I wanted to take a look at three SQL Server Management Studio (SSMS) tips I have come across over the years that I found interesting and helpful. They have been a big help to me and will hopefully make your usage of SSMS more efficient.
Tip #1 – Colors for Connections
Tip #1 is something extra to help protect you from accidentally running a script or making a change in production instead of a test environment. SSMS has the ability to configure a color at the bottom of a query window indicating what server is currently connected. If you configure any test server connections as green then you can relax a bit when running scripts and see a green highlight across the bottom of the window. If you have your setup configured where production servers show red, you’ll have an extra visual indicator to make you think twice before making a change that can affect production. Let’s setup an example.
Note: Ignore some of the strangeness with the server names as I’m doing some testing with SQL Server Docker containers.
When logging into a SQL server, select the Options button at the bottom right.
Under the Connection Properties tab, look down at the bottom where there is a Use custom color checkbox.
If you click the Select button and choose a color, the chosen color will be associated with the SQL server when logging in and opening a query window. Let’s choose green for this test server.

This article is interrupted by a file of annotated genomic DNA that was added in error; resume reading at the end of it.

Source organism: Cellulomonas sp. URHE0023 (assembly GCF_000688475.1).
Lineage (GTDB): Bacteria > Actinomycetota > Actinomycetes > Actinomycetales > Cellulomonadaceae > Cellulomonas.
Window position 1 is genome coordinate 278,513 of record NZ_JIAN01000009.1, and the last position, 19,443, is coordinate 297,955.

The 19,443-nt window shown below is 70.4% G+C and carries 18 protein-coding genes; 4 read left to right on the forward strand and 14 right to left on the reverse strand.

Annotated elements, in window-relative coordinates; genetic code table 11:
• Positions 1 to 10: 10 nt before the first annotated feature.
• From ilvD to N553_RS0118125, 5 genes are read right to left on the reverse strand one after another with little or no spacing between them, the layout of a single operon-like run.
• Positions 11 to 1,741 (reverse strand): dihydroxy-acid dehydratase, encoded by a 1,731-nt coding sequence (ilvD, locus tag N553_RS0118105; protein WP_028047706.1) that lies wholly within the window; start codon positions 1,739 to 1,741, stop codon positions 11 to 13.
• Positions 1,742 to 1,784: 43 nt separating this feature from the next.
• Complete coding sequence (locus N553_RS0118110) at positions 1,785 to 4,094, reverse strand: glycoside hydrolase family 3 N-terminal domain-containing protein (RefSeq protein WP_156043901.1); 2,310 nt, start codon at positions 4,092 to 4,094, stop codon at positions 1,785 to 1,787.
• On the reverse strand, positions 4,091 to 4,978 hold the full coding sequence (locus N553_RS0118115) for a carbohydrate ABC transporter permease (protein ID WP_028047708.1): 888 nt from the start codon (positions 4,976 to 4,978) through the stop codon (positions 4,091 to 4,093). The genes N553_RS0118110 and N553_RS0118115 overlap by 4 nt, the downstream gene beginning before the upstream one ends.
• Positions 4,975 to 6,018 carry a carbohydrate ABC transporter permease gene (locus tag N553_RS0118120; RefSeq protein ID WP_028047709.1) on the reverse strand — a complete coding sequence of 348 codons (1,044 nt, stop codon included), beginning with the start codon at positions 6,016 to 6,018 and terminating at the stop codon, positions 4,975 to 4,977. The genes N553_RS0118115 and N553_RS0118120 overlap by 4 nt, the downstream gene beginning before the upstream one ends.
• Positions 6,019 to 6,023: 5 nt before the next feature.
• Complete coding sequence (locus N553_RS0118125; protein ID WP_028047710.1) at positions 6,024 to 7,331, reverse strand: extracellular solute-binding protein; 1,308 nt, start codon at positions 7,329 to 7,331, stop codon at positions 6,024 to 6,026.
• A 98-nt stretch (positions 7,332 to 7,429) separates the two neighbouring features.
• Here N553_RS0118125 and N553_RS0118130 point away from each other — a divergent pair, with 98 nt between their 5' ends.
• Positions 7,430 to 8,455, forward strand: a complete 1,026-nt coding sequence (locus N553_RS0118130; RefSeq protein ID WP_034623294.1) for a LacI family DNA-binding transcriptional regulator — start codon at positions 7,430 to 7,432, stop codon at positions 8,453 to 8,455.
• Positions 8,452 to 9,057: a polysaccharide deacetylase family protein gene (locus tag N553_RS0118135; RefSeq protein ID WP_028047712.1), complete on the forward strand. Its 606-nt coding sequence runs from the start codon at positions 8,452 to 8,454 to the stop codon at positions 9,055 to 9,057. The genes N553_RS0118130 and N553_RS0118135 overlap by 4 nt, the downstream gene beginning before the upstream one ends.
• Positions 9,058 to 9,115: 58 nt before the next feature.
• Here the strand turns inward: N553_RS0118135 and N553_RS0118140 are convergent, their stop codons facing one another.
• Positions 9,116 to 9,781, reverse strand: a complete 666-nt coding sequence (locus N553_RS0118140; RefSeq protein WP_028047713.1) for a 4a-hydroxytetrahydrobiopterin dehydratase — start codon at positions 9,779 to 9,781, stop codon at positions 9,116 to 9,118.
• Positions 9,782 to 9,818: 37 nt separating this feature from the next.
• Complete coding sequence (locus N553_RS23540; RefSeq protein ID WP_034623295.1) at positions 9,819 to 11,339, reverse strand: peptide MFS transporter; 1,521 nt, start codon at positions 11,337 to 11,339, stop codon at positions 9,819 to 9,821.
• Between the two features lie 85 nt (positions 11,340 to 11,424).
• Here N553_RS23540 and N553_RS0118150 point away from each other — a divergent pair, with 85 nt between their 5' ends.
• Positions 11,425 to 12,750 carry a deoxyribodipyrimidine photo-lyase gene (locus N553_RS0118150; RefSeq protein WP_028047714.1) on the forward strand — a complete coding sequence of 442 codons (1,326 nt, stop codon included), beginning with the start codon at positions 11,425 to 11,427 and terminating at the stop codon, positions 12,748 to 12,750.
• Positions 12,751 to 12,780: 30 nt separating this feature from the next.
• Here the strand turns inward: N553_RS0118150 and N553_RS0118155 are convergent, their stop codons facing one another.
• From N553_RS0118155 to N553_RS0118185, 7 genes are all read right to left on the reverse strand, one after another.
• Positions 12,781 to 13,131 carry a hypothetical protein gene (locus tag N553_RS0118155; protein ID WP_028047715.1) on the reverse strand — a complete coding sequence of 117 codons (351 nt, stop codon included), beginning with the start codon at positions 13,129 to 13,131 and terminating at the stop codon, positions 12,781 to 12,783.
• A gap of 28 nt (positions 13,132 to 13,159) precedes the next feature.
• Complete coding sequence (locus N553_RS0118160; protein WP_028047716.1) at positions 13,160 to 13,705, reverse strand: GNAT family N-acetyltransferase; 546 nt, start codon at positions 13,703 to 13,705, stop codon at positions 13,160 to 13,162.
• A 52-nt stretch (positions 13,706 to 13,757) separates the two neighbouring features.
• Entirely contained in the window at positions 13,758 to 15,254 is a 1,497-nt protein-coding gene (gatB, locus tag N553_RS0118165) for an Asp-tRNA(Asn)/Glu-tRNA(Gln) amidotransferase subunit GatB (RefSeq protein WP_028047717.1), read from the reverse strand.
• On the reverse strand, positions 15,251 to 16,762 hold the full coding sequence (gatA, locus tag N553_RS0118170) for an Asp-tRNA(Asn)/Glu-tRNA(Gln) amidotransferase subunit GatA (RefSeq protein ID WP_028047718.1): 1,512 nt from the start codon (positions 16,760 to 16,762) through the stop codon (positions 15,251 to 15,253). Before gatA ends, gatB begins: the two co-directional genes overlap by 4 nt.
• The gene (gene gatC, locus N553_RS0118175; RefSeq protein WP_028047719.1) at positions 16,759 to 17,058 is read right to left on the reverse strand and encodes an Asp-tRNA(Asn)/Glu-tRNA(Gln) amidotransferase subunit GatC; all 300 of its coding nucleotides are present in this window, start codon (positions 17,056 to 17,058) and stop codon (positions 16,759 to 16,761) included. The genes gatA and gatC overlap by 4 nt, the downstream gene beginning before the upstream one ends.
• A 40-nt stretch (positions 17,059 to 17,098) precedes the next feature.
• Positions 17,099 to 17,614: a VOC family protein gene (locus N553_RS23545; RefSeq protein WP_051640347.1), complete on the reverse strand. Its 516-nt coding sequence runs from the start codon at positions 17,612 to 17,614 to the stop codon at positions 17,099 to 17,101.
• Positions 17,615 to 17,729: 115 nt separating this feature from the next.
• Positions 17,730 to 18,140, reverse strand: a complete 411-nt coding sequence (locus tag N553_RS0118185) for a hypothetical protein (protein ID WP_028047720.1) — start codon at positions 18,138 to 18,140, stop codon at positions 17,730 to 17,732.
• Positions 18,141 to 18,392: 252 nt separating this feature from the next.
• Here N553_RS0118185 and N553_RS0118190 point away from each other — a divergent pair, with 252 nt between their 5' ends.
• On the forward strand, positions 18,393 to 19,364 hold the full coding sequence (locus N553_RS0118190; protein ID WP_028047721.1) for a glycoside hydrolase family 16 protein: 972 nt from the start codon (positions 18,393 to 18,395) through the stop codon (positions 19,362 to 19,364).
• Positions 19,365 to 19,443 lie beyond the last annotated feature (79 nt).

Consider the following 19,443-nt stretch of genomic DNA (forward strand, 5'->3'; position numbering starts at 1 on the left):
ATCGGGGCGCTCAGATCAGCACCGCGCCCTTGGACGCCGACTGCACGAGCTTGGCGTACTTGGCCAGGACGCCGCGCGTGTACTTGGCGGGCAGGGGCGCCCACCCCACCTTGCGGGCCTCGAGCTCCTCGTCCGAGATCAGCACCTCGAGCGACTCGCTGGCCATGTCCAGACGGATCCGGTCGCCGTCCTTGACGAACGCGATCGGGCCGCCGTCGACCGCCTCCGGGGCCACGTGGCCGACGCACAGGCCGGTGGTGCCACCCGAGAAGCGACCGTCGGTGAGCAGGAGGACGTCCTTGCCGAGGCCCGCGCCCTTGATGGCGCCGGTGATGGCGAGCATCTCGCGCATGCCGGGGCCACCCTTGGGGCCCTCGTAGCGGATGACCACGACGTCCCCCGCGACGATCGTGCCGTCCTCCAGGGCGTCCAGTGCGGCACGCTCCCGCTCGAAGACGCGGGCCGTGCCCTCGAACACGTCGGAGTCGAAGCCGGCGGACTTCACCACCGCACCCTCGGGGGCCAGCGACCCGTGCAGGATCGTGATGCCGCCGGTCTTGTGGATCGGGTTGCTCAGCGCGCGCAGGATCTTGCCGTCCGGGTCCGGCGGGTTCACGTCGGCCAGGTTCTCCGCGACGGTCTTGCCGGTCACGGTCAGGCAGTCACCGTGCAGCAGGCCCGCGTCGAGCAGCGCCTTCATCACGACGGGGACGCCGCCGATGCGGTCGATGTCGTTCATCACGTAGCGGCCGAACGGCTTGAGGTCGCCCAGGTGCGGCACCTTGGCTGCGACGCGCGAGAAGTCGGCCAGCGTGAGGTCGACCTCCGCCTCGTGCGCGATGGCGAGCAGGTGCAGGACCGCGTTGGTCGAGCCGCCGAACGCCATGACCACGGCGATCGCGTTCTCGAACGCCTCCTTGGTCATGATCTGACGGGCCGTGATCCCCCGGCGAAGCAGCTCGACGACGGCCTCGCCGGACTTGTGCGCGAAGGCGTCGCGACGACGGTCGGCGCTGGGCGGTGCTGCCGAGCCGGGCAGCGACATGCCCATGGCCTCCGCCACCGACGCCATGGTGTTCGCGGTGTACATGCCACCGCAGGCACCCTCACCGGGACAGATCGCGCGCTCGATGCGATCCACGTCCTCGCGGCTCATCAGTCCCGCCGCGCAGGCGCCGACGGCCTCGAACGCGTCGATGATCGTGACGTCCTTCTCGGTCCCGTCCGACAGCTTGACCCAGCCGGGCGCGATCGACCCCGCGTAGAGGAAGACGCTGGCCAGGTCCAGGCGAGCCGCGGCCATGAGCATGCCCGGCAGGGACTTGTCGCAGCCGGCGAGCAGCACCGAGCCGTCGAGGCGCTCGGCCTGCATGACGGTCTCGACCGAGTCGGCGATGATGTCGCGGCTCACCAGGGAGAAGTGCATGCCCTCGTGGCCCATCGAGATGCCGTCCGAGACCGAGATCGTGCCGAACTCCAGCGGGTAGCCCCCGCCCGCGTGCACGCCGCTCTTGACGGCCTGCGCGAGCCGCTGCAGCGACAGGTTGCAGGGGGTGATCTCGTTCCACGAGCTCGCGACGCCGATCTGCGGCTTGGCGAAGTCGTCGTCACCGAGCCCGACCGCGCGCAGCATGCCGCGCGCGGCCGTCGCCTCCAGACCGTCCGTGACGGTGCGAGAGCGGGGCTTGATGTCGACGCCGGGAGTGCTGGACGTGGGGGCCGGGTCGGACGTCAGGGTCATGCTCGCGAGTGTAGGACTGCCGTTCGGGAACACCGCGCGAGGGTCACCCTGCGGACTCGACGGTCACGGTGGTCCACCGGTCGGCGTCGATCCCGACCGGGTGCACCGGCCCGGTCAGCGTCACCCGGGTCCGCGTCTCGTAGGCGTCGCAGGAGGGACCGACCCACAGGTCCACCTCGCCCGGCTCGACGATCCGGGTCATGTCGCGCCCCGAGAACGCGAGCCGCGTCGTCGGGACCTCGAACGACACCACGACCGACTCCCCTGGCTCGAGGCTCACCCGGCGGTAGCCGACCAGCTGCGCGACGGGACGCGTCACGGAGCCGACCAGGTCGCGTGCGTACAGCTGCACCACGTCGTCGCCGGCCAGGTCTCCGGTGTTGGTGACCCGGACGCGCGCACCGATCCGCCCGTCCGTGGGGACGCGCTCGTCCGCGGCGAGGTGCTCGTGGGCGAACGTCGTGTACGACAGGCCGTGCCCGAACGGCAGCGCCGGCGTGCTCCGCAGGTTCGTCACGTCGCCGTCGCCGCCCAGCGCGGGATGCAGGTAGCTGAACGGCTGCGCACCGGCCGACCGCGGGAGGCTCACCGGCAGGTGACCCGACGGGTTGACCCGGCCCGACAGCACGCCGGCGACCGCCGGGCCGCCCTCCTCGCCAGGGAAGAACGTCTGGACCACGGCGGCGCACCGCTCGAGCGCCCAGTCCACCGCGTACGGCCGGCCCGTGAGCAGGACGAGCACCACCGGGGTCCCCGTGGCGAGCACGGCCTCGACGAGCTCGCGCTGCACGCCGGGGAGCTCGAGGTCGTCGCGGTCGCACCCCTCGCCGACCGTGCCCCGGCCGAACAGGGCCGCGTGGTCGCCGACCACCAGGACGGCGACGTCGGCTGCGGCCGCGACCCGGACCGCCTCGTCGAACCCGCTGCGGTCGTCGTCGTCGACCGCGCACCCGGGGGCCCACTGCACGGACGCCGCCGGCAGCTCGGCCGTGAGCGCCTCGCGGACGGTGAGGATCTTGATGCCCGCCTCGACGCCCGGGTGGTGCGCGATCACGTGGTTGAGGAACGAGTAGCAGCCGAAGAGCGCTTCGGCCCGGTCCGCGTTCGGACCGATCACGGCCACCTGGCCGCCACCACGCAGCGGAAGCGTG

We will now see a green highlight across the bottom when logging in and opening a new window.
If we have red set for production, we will see a red highlight.
Tip #2 – Line Numbers
Tip #2 is something I have sometimes not even noticed until troubleshooting a long script or stored procedure but something that is worth the few seconds it takes to turn on. I’m talking about line numbers. To me, this seems like an option that should be on by default but maybe I’m in the minority.
To turn on line numbers, open SSMS and go to Tools > Options. From there, the selection needed is under Text Editor > All Languages > General.
Tick the Line numbers check box, click the Ok button, and right away you will see line numbers in any open query windows.
Tip #3 – Vertical Select Mode
Finally, Tip #3 is a time saver for when you need to make the same changes or additions to multiple lines. I come across this most when needing to search for a list of ID’s that are not in a SQL query friendly format.
Let’s say someone comes to us with a list of Account_ID values that need to be searched. If we’re going to search the Account table, we need to wrap single quotes and add a comma between each value. This isn’t too big of a deal if there are only a few ID’s that need searched because we can quickly add those characters in manually and run a query. If there are dozens or hundreds of values to add, that isn’t something that be done as quickly. This is where Tip #3, Vertical Select Mode, comes in.
We can start with this in SSMS:
With the cursor at A1875, we can press and hold Alt+Shift and either press the down arrow on the keyboard or click to the last line to create a vertical line along the text:
Once the vertical line is visible, any typed character will be added to each selected line. We can add a single quote to the beginning of each line:
And do the same process at the end of the ID’s to add a closing single quote and comma:
After a little cleanup on the last line to remove the last comma and add a closing parenthesis we can run our query:
This can be used to remove characters as well. Instead of typing new characters, you can press the Delete key to remove characters appearing after the vertical line.
I hope you find these as useful as I do and they can save you some time.
Thanks for reading!